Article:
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First signs of weathering.

By Dermot Tynan, about 8 years ago.

In order to test the spiffy, new Wind Direction Indicator mentioned in The Marvel of 3D Printing..., I assembled the mechanical components (without the potentiometers) and mounted it outside. As we live in a wind-swept area, with a high concentration of sea salt in the air, it was a useful test of how the system would perform. What I couldn't test was the effect of high temperature/humidity in a salt-water environment. To do that, I'd have to move to the Caribbean (which seems like a good idea, given the Irish summer we've had so far!).

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Mission 001 - Galway Bay

By Dermot Tynan, about 8 years ago.

As the hull is now watertight, and we're mere weeks away from having a sealed hull with keel and rig, it's OK to start looking at actually getting this thing to sail.

Up until now, I've been somewhat obsessed with getting the physical aspects of the boat to a certain juncture. The reasoning is simple; until there's a boat, all of this other stuff is just a waste of time. Well, now there's a boat...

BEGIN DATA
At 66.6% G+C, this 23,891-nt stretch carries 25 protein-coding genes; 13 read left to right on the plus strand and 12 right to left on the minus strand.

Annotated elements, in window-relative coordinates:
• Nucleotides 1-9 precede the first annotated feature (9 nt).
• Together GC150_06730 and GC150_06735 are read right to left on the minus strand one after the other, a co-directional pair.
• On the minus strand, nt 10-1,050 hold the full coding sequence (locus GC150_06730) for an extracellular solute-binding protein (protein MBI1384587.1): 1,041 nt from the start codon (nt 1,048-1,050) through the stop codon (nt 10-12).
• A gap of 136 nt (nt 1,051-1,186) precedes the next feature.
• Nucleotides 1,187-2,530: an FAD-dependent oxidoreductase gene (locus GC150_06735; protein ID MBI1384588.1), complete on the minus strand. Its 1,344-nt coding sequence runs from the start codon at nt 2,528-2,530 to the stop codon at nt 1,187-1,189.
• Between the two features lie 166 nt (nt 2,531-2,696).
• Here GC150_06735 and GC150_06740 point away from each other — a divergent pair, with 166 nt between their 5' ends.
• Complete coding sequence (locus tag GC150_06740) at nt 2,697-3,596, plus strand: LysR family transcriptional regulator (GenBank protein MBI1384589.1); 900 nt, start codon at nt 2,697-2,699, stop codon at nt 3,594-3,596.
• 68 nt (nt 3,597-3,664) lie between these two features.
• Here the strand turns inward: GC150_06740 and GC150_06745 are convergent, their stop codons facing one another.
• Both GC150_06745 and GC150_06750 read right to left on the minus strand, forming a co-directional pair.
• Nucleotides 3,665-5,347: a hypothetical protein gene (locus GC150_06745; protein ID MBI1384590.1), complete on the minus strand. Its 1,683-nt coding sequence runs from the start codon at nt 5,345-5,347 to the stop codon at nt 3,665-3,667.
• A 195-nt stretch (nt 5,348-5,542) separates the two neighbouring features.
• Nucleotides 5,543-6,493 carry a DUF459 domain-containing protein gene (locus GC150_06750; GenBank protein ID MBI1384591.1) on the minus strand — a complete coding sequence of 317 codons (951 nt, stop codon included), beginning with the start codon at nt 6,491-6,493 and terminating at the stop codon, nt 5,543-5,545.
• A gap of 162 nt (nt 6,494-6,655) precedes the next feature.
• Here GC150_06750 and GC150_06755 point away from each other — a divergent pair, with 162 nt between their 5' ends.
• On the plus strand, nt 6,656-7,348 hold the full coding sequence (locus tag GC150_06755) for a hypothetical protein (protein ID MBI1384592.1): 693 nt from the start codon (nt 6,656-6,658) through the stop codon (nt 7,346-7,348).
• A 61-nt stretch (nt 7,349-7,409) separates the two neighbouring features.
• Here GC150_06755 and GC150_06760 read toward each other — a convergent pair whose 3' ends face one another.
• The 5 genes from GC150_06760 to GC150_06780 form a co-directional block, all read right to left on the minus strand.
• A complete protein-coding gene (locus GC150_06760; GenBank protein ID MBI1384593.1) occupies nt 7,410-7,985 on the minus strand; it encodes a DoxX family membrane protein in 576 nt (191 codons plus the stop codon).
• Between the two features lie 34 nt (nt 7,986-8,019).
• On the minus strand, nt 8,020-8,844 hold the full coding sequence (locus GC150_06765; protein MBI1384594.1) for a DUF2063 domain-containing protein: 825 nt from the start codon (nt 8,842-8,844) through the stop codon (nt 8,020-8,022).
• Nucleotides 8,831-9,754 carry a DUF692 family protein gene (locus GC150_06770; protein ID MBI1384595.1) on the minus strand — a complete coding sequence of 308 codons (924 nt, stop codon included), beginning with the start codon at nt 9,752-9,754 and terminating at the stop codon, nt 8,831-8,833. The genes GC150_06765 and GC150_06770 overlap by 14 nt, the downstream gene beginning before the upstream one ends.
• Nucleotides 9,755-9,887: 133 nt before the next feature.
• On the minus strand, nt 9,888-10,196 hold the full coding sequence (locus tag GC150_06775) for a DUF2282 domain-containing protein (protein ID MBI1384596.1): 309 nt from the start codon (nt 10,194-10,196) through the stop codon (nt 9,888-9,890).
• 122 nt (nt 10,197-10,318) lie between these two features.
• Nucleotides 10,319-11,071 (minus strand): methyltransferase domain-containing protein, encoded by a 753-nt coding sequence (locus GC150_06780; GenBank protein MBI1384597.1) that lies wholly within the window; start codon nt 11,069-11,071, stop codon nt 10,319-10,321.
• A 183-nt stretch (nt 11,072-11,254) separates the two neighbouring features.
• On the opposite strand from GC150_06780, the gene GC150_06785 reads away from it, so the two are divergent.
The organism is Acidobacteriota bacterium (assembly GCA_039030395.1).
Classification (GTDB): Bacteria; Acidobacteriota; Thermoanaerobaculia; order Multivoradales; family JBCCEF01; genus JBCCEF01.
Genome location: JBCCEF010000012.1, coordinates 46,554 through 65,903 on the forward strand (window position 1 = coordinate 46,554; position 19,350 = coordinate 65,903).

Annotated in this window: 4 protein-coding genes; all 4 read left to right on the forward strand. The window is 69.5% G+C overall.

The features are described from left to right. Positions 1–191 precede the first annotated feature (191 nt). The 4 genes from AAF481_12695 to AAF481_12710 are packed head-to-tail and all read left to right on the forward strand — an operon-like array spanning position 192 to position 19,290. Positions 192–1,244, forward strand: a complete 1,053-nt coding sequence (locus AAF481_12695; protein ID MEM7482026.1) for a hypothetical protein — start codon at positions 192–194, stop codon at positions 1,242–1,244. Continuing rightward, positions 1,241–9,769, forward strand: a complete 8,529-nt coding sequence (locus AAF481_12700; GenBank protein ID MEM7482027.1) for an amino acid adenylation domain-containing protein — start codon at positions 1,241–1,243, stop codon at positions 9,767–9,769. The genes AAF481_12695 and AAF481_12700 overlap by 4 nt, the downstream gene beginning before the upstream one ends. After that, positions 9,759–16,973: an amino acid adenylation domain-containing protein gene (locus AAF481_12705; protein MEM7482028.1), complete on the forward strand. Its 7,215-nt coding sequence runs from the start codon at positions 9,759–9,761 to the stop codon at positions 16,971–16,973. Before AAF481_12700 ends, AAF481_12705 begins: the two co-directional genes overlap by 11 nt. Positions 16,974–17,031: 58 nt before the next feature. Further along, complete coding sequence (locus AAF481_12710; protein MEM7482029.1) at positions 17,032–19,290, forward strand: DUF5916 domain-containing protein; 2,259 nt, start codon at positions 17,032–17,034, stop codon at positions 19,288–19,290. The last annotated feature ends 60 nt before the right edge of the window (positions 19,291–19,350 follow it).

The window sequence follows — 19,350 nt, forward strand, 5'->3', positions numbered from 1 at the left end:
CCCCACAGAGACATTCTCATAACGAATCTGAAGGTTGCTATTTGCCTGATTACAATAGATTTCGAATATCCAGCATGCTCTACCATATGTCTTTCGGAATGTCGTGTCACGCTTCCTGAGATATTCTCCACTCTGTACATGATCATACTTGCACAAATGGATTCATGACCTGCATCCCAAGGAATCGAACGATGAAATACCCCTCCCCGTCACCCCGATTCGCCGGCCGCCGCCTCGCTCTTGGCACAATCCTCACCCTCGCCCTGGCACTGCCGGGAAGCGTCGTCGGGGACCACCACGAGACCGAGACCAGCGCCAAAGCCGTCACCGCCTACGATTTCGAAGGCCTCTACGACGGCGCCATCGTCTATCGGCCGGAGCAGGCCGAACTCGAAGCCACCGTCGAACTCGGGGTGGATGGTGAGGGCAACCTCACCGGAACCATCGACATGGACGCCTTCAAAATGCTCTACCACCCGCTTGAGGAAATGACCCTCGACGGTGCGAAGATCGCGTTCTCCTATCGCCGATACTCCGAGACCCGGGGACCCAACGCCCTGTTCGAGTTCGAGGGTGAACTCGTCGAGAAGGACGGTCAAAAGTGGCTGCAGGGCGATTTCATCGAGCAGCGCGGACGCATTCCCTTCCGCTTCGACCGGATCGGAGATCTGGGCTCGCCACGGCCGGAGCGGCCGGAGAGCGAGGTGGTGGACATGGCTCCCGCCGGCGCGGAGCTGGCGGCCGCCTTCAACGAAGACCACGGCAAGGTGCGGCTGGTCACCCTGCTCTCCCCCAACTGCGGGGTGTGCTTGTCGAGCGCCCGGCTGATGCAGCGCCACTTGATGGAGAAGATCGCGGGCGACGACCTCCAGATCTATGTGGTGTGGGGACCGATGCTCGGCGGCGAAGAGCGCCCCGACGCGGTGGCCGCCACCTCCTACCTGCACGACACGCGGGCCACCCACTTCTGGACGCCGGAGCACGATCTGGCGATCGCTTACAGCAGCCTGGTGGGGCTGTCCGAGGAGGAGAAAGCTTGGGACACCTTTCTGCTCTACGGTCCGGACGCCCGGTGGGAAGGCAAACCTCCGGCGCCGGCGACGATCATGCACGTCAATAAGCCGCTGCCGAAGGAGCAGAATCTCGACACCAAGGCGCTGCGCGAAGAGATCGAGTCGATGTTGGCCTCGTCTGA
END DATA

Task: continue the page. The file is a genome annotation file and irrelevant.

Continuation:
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Almost There...

By Dermot Tynan, about 8 years ago.

After a lot of sanding, fibreglassing and applying resin, the hull is looking like it is ready for salt water. As you can see from an earlier post (Hull 001 is almost ready for fibreglass), the hull is formed by gluing thin balsa strips to the plywood bulkheads. These strips give the hull its shape, and also provide a modicum of structural integrity. On the outside of this balsa, are 3 layers of 300g chopped-strand matt, finished with a layer of fibreglass tissue. Each layer is impregnated with polyester resin. Likewise, the inside of the hull is coated with two layers of 300g CSM. Ultimately, all of the balsa wood is covered with at least two layers of fibreglass, which is a good idea because fibreglass on its own isn't that strong, and is susceptible to rotting, particularly in warm, humid waters.